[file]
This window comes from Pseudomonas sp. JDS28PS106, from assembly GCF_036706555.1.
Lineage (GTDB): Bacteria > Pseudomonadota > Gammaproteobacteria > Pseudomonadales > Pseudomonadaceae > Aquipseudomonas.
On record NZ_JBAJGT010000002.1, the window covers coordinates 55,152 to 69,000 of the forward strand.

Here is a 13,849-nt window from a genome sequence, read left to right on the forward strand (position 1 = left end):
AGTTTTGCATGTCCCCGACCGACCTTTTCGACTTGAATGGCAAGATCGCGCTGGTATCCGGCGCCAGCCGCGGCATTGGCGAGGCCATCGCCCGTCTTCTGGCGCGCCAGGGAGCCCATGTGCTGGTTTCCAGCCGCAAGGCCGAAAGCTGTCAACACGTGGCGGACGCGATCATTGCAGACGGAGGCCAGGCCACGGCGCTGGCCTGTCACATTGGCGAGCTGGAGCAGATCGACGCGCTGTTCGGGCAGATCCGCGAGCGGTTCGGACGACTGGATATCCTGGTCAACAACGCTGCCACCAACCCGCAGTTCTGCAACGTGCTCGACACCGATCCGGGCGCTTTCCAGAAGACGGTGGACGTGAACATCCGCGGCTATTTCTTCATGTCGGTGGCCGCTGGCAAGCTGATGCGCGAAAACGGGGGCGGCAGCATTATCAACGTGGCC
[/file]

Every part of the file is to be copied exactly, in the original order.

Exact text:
This window comes from Pseudomonas sp. JDS28PS106, from assembly GCF_036706555.1.
Lineage (GTDB): Bacteria > Pseudomonadota > Gammaproteobacteria > Pseudomonadales > Pseudomonadaceae > Aquipseudomonas.
On record NZ_JBAJGT010000002.1, the window covers coordinates 55,152 to 69,000 of the forward strand.

Here is a 13,849-nt window from a genome sequence, read left to right on the forward strand (position 1 = left end):
AGTTTTGCATGTCCCCGACCGACCTTTTCGACTTGAATGGCAAGATCGCGCTGGTATCCGGCGCCAGCCGCGGCATTGGCGAGGCCATCGCCCGTCTTCTGGCGCGCCAGGGAGCCCATGTGCTGGTTTCCAGCCGCAAGGCCGAAAGCTGTCAACACGTGGCGGACGCGATCATTGCAGACGGAGGCCAGGCCACGGCGCTGGCCTGTCACATTGGCGAGCTGGAGCAGATCGACGCGCTGTTCGGGCAGATCCGCGAGCGGTTCGGACGACTGGATATCCTGGTCAACAACGCTGCCACCAACCCGCAGTTCTGCAACGTGCTCGACACCGATCCGGGCGCTTTCCAGAAGACGGTGGACGTGAACATCCGCGGCTATTTCTTCATGTCGGTGGCCGCTGGCAAGCTGATGCGCGAAAACGGGGGCGGCAGCATTATCAACGTGGCC